Tomorrow morning, President Obama will meet with President Hu Jintao in a series of talks which will set the trajectory of US-Chinese relations for the remainder of his tenure in office. We applaud the President for beginning his State visit by speaking yesterday in Shanghai concerning religious freedom and freedom of expression. However, in order to make true progress in the human rights debate with Chinese leaders, the President must fully integrate human rights into the larger discourse concerning our strategic partnership.
Many in the West have become enamored of the narrative that China is slowly plodding towards political liberalization. Thus far, the Obama administration’s dealings with China have been in this vein, focusing on issues of so-called “strategic interest,” largely to the exclusion of human rights. Secretary Clinton went so far as to declare we wouldn’t let human rights, “interfere” with dialogues on issues like global climate change and the financial crisis. This may be appealing, but in the long run the choice between human rights and strategic interests is a false one. China’s central government may sign on to global climate initiatives, but local officials will continue jailing journalists for reporting on lead poisoning in children. Should the US and China reach favorable trade agreements, this does not ensure clarity with regards to the growth rates issued by the Chinese government (7.1% for the first half of 2009 despite falling energy use and tax revenues for the same period). Does it stand to reason that a government that can’t enforce its own domestic environmental regulations will enforce international agreements on the same subject? Is it sound economic practice to stake our own financial recovery on a state-run economy with murky statistics? Although conversations on “strategic interests,” may seem relatively simple compared to human rights dialogue, the Obama administration would do well to remember, with China there are no easy issues. (Read more after the jump)
However, there is one fact about China that remains certain: should the regime’s gross violations of human rights go unchecked by the international community, the abuses will continue. The Chinese Communist Party’s disregard for human dignity is endemic at all levels. Women who breach the One-Child policy by having a second child, a child out of wedlock, or by neglecting to apply for a birth permit in their first trimester, can be subjected to crippling fines, destruction of their homes, and even forced abortions (as late as nine months) and forced sterilizations. Roman Catholics, Protestant Christians, Uyghur Muslims, and Tibetan Buddhists, among many others, are unable to practice their religions freely.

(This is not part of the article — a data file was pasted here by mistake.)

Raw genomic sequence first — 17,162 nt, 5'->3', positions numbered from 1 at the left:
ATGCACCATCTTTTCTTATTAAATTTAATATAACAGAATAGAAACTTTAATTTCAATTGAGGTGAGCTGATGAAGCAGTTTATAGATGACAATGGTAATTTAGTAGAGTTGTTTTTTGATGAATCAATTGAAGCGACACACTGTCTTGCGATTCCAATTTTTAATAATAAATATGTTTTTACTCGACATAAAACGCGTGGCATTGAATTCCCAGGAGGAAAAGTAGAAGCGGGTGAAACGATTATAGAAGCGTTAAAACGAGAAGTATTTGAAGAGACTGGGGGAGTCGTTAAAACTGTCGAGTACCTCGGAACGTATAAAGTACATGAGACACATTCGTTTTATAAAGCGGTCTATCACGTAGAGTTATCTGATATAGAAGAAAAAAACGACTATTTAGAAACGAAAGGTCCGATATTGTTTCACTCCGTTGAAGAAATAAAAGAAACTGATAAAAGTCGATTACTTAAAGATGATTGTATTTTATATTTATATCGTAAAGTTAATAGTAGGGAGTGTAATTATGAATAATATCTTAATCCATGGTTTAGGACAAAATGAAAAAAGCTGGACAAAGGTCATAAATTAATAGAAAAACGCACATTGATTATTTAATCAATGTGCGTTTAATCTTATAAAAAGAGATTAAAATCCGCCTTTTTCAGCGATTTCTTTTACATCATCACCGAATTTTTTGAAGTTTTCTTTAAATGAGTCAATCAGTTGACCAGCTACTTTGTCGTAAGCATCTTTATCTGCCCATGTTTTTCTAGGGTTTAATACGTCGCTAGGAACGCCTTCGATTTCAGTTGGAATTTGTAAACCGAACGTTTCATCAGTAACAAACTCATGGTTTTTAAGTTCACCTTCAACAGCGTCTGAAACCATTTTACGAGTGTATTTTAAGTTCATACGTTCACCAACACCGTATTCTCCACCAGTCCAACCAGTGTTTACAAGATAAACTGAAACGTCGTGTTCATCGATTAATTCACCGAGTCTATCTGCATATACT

Finally, there is the Laogai system, a network of “re-education through labor” camps where three to five million people currently suffer. This system is modeled on the Soviet Gulag, but unlike the Gulag, it exists today. I spent 19 years interred in these camps, and now bear witness to the evils of this system where inmates are forced to labor long hours in unsafe working conditions for no pay, little food, and with abysmal medical care. In a country where the judicial system is in shambles—the use of torture to extract confessions is common, and literally anyone can be imprisoned for up to three years without trial or charge—this system exists as a means of repressing those who stand in opposition to the Communist regime.
Human rights should not be boxed away, taken out only to make campaign promises. Indeed, human rights are a matter of life and death the world over, and China is no exception. My story is one among millions. Remember, Mr. President, the names on that prisoner list you have with you are not merely names, but symbols of freedom, people who had the courage to stand against oppression and had no fear of the repercussions. Remember, also, that dozens were detained or placed under house arrest in the days leading up to your arrival; their freedom was taken away simply to ensure that your visit goes smoothly. By bifurcating dialogue on “strategic interests” and human rights, you ignore the crux of the problem in US-China relations and dishonor those who give their freedom for the cause of a better China. Indeed, a free and fair China is in everyone’s strategic interest. I ask you, Mr. President, when you meet with leaders in Beijing tomorrow, to summon the courage to ask, “What about human rights?”
Harry Wu to Obama: Summon the courage to raise the issue of human rights with China's leaders| Laogai Research Foundation (laogai.org)